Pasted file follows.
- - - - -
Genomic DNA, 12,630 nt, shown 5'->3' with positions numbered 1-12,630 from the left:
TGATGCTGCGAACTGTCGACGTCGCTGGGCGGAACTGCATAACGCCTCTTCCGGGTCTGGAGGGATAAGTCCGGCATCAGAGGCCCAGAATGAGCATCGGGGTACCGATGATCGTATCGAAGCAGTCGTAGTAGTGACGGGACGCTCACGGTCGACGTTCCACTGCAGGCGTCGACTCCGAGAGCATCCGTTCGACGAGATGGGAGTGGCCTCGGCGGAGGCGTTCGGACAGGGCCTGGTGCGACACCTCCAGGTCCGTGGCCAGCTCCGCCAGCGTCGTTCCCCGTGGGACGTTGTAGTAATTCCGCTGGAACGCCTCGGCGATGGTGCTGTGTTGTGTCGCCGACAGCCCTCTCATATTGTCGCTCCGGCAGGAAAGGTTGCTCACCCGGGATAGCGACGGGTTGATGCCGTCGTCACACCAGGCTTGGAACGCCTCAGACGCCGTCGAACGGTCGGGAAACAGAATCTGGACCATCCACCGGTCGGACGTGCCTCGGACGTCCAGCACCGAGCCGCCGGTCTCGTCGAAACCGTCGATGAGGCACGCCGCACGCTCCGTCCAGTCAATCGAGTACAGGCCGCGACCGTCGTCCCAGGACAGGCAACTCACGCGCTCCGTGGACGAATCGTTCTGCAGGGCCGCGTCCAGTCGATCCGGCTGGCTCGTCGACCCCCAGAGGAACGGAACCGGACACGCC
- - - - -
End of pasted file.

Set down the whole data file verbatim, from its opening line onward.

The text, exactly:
Genomic DNA, 12,630 nt, shown 5'->3' with positions numbered 1-12,630 from the left:
TGATGCTGCGAACTGTCGACGTCGCTGGGCGGAACTGCATAACGCCTCTTCCGGGTCTGGAGGGATAAGTCCGGCATCAGAGGCCCAGAATGAGCATCGGGGTACCGATGATCGTATCGAAGCAGTCGTAGTAGTGACGGGACGCTCACGGTCGACGTTCCACTGCAGGCGTCGACTCCGAGAGCATCCGTTCGACGAGATGGGAGTGGCCTCGGCGGAGGCGTTCGGACAGGGCCTGGTGCGACACCTCCAGGTCCGTGGCCAGCTCCGCCAGCGTCGTTCCCCGTGGGACGTTGTAGTAATTCCGCTGGAACGCCTCGGCGATGGTGCTGTGTTGTGTCGCCGACAGCCCTCTCATATTGTCGCTCCGGCAGGAAAGGTTGCTCACCCGGGATAGCGACGGGTTGATGCCGTCGTCACACCAGGCTTGGAACGCCTCAGACGCCGTCGAACGGTCGGGAAACAGAATCTGGACCATCCACCGGTCGGACGTGCCTCGGACGTCCAGCACCGAGCCGCCGGTCTCGTCGAAACCGTCGATGAGGCACGCCGCACGCTCCGTCCAGTCAATCGAGTACAGGCCGCGACCGTCGTCCCAGGACAGGCAACTCACGCGCTCCGTGGACGAATCGTTCTGCAGGGCCGCGTCCAGTCGATCCGGCTGGCTCGTCGACCCCCAGAGGAACGGAACCGGACACGCC